Abby eyeballing my French 75. Smart girl, but not quick enough. (Taken with instagram)
For someone who derives a small bit of pleasure in not taking care of one’s self (it’s pathetic, I know), I’m remarkably healthy. But then, of course, every now and again even I get sick. Like now. I have a cold. When I have a cold, I like a hot toddy. They’re delicious, warming, easy to make, and vaguely medicinal in a way my dead grandfather would approve. Here’s how to make one:
- Put some water on the stove to boil.
- Put somewhere between and a tablespoon of honey in a mug. Don’t measure, just pour.
- Cut a round from the center of a lemon. Juice the remaining halves and dump into the cup.
- Stab four or five clove buds into the lemon round.
- Add a generous jolt of whiskey to the honey and lemon juice. Cheaper the better!
- If you smoke, which I sadly do not any longer, have a cigarette. The water probably isn’t boiling yet.
- When the water’s boiling, fill up the mug. Give it a vigorous stir, add in your clove-spiked lemon round.
There you go. Drink up. Feel better.
Reading Hunter S. Thompson turned me on to Wild Turkey. I wasn’t old enough to buy the stuff, but I knew people who were, and so it was that one night I found myself at a friend’s apartment with a fifth and a tumbler and no idea how to proceed. So, I look at the glass, which doesn’t appear to be very big, and I fill it up, no rocks, and, hey, I get very drunk very fast and am in love. Since, I’ve had $7 plastic-bottle rotgut, I’ve had some crazy $200 bottles, I had a brief and violent infatuation with boiler makers. But recently, I gave it up. Mostly.
For a good stretch until just under a year ago, I spent many bourbon-drenched afternoons and nights with my now-dead friend, a not-inconsiderably sized Scottish dude with a couple decades’ edge of hard drinking on me. We’d go for a walk with our dogs, inevitably end up at the bar, and then remain there for a long, long time, drinking 1:1 beers and vodka (him), 1:1 beers and Maker’s (me). One time, I woke up to a text message from him: “Did u know u had a spoon in yr butt last night?” I didn’t know this, but I’m sure it was brilliant and in the service of comedy. Or, perhaps, a lie? (I miss him.)
Anyway, what I loved–and still do love, cautiously and infrequently–about bourbon is the swelling of possibility you (read: I) feel after a couple. You drink a couple of beers, and you’re where you were when you began, except more bloated. A couple bourbons? Shit is going to be allfuckingright. Let’s turn up the music, and, hey, I’ma dick around with the guitar, but wouldn’t it be better if the guitar were louder? It would be! But then you can’t hear the music, so you gotta turn that up, and then there’s another drink or five–always hard to tell when to stop: best thing is not to–and the couch has a fresh burn, and, and, and the neighbors are pissed and, jesus, what the fuck is up with them, anyway? Fucking mail order bride could still be stuck chugging gristly cock in a sticky St. Petersburg brothel, so the fuck’s she got to bitch about some noise? Quiet time, then, and your forehead is pressed against the cold window and you’re sorta watching what ain’t doing nine stories down. Maybe. Or not. At this point, it’s… blackened.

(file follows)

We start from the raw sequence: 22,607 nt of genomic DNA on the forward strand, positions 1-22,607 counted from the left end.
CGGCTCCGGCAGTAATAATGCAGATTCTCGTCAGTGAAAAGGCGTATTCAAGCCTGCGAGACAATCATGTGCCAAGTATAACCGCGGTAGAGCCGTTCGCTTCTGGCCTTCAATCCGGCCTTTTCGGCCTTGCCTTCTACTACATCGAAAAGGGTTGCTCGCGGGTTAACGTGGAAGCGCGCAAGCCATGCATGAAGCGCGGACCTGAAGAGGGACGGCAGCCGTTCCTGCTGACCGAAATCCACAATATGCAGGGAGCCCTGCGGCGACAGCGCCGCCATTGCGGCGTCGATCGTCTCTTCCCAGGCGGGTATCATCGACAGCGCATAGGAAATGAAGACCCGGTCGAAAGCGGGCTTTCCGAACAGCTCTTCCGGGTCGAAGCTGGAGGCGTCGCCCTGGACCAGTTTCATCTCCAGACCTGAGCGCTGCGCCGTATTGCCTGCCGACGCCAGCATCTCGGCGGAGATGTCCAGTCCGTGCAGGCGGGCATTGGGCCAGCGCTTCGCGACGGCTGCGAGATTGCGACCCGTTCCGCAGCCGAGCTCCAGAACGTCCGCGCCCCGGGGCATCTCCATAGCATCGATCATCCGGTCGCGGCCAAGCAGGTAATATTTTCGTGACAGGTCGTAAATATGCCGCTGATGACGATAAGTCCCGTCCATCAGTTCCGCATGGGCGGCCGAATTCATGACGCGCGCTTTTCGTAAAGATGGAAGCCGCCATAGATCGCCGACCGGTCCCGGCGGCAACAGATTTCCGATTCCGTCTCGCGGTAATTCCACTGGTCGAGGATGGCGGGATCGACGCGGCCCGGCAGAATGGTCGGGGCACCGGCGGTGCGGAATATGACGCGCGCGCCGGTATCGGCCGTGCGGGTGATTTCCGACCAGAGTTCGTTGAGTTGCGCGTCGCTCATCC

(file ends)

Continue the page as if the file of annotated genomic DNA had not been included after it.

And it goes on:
Actually, I’m fine with all that. (Except the neighbors, who are horrible people.) It’s the hangovers that did it for me. These used to be regular hangovers that a fistful of Tylenol, some coffee and a Tabasco-heavy breakfast could kill. And then I got old, and, goddamn if a switch didn’t get tripped. Hangovers became crippling two-day affairs every day. Migraines were fixtures. I’d smell the booze oozing out of my pores as I showered. I could form sentences in my head, but couldn’t figure out how to speak them. I’d sit down to write and end up staring at a line of type for 20 minutes trying to make sense of it. You know, standard-issue hairy hangover shit. (Never got to the point where I woke up with the bottle! still! in! my! mouth!) Regardless, I finally had enough, and that’s how I found gin. A clear, delicious liquor, gin. Much easier on the back-end. But here’s the problem: I used to walk into a bar and order a Maker’s rocks. Easy, reliable, not beer. But I haven’t found an acceptable gin-based substitute. I drink martinis at home, but I’m a drink snob slugging it out on a trade mag salary, and nowhere I can afford to drop in on routinely makes a passable martini. (Note to River Cafe: shave $8 off the price of a drink, and I’m there, jacket and everything.) So, until I win powerball, I’ll be nursing along my blossoming agoraphobia with store bought Plymouth.